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Sip Sip Hooray: The Ultimate Wine Tasting Party Guide
McKenzie Hagan |
As a wine lover, hosting a wine tasting party is one of the more creative ways to share your passion with friends, try new wines, and improve your palate. A wine tasting party is a type of dinner party (or luncheon) where you sample different bottles of wine, compare vintages and regional varieties, and enjoy some lively discussions.
Where to Hold Your Wine Tasting Party
You can organize a wine tasting party in a variety of ways, from formal sit-down affairs to more casual cocktail-style parties. For most people, the best parties are low-key, intimate get-togethers that encourage invitees to try wines in a comfortable and welcoming environment.
One of the best places to host a wine tasting party is at home. At-home wine parties ensure you avoid the chaos of a bar environment or the distractions (and smells) that you might confront at a winery.
The ideal location for the tasting should be a room with an abundance of light — and an absence of any strong odors or strange smells. The space should also have good airflow. Tasting wine in a dank basement or a room with the lingering scent of last night’s Indian curry is probably not a good idea.
Keep in mind that tasting wines in heavily-scented areas can alter the way you perceive it on your palate. The same wine tasted in a different environment will often taste completely different.
Wine Tasting Party Ideas for a Successful Tasting Event
An intimate party of 6-10 is the most comfortable tasting party size to manage. Anything bigger and things can get a little hard to handle. When you keep the group tight, you have a better chance of socializing, easy conversation, and involving everyone in the activities.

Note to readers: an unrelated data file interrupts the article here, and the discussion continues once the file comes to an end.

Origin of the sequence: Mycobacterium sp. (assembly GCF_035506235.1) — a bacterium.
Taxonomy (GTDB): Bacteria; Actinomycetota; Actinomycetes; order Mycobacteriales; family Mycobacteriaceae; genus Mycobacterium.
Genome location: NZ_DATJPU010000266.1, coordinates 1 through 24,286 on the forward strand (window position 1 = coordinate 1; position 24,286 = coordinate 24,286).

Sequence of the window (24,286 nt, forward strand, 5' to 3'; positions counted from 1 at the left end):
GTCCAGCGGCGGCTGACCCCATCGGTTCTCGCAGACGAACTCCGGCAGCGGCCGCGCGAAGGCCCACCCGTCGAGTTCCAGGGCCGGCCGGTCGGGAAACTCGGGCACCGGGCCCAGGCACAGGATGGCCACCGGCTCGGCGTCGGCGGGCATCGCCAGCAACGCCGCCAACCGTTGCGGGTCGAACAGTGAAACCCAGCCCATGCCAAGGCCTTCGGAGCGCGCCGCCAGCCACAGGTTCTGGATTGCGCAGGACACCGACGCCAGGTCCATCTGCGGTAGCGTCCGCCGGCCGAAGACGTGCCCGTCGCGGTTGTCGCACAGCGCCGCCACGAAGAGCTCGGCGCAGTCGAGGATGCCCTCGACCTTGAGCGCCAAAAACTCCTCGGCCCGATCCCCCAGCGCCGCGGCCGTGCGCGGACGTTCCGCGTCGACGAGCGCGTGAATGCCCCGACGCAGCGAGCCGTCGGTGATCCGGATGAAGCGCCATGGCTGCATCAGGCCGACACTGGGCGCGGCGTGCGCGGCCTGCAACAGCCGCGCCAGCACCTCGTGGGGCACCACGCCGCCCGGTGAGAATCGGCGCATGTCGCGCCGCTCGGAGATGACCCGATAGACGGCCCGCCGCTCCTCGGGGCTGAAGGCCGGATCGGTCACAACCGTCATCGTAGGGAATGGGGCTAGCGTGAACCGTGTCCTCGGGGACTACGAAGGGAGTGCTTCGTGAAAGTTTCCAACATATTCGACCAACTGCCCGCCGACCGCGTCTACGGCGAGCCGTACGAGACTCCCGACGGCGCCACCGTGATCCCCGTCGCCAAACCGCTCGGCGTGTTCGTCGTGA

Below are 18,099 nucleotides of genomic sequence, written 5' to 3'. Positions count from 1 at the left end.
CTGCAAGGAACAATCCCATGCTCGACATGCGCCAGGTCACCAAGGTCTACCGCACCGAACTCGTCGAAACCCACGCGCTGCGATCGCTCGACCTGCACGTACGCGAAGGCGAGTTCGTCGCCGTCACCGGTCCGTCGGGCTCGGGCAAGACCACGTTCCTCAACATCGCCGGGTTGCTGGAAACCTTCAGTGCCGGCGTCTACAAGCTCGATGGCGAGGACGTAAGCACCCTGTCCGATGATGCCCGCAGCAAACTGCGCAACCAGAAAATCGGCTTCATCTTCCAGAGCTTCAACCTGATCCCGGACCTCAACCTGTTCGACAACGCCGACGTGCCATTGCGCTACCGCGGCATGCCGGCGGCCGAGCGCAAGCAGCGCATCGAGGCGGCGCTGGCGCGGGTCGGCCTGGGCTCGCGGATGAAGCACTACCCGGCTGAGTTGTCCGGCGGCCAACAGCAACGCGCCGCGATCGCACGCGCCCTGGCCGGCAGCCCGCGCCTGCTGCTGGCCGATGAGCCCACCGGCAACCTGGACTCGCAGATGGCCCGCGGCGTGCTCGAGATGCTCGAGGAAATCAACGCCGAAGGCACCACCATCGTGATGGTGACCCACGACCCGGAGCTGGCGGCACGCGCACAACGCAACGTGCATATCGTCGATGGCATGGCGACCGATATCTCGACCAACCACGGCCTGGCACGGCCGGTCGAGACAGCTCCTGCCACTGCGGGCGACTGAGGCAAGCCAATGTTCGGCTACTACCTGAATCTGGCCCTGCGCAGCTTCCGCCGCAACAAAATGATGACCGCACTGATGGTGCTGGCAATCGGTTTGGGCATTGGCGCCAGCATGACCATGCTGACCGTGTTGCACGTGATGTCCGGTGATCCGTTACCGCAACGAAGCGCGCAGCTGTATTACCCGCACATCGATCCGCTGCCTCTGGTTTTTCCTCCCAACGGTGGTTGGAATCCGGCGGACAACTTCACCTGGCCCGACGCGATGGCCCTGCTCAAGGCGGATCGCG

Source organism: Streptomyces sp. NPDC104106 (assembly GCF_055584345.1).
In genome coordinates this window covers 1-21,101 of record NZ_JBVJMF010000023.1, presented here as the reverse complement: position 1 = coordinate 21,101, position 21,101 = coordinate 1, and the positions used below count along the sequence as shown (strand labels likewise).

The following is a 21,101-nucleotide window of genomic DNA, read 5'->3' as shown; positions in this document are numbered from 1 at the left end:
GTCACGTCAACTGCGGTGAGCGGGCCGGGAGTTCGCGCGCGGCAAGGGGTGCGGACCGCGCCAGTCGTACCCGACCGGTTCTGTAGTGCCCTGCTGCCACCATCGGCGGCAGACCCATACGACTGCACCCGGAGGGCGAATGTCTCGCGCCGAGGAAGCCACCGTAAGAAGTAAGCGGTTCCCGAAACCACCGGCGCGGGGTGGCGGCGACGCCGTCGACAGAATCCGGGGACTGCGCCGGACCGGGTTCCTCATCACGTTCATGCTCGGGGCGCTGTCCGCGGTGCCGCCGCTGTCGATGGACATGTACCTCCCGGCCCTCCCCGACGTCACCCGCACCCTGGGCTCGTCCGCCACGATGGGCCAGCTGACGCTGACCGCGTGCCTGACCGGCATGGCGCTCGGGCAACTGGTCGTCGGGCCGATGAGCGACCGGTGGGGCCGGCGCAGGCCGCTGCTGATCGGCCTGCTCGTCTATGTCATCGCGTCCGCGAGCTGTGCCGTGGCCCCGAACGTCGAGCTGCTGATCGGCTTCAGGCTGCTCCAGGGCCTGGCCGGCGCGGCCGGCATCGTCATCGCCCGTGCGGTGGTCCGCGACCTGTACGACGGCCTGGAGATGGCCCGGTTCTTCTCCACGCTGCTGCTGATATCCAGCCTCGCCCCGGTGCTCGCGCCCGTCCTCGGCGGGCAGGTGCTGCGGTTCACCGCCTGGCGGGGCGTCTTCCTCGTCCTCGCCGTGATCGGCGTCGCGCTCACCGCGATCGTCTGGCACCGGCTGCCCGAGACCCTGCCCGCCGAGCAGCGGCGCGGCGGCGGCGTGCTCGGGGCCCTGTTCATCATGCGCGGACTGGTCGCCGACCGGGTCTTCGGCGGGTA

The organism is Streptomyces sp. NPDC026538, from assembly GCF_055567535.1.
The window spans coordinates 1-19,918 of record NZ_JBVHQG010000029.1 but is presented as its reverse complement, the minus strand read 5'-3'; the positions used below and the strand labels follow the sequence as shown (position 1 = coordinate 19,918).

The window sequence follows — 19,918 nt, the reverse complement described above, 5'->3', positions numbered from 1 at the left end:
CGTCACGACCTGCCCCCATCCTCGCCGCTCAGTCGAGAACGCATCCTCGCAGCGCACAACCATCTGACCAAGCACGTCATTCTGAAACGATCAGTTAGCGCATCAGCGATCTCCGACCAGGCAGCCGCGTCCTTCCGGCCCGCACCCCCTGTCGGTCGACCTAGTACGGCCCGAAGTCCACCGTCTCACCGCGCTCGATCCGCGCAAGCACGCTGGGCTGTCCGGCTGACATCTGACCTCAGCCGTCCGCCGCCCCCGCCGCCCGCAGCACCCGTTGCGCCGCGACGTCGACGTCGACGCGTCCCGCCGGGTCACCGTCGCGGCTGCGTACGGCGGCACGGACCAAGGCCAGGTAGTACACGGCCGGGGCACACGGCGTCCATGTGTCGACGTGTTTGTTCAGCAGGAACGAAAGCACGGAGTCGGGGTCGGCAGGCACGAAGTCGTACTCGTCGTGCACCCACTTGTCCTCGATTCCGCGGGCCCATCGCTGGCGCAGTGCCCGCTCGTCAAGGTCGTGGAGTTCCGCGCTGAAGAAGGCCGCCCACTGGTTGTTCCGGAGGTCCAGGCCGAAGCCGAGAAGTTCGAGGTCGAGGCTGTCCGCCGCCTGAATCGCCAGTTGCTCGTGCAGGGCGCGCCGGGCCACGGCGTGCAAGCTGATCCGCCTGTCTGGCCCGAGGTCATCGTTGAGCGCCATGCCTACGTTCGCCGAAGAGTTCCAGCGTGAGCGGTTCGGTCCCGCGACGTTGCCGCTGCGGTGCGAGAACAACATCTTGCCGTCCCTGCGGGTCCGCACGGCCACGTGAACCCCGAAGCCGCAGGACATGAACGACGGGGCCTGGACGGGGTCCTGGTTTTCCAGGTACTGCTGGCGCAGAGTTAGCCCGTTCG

A great tasting will have a few wild-card style facts and surprises, which provide opportunities for everyone to learn – even the most experienced of wine drinkers.
Pick a Theme and Format for Your Wine Tasting Party
A unique theme will help you decide which types of wines to purchase in preparation for your tasting. Get imaginative with your theme and consider choosing your party decorations around it. Wine tastings can vary greatly, so a theme can make it a little more fun and focused.
You can start the wine tasting with a light aperitif to set the vibe. A small glass of bubbly will relax your guests before the tasting begins.
Hiring a sommelier to explain the wines is a nice touch, although it’s not always an option. Either way, make sure you have enough glasses along with some extras in case of unexpected breakage. Also, remember that white wines and rosé wines must be chilled, so have some chilled wine wraps or ice buckets ready.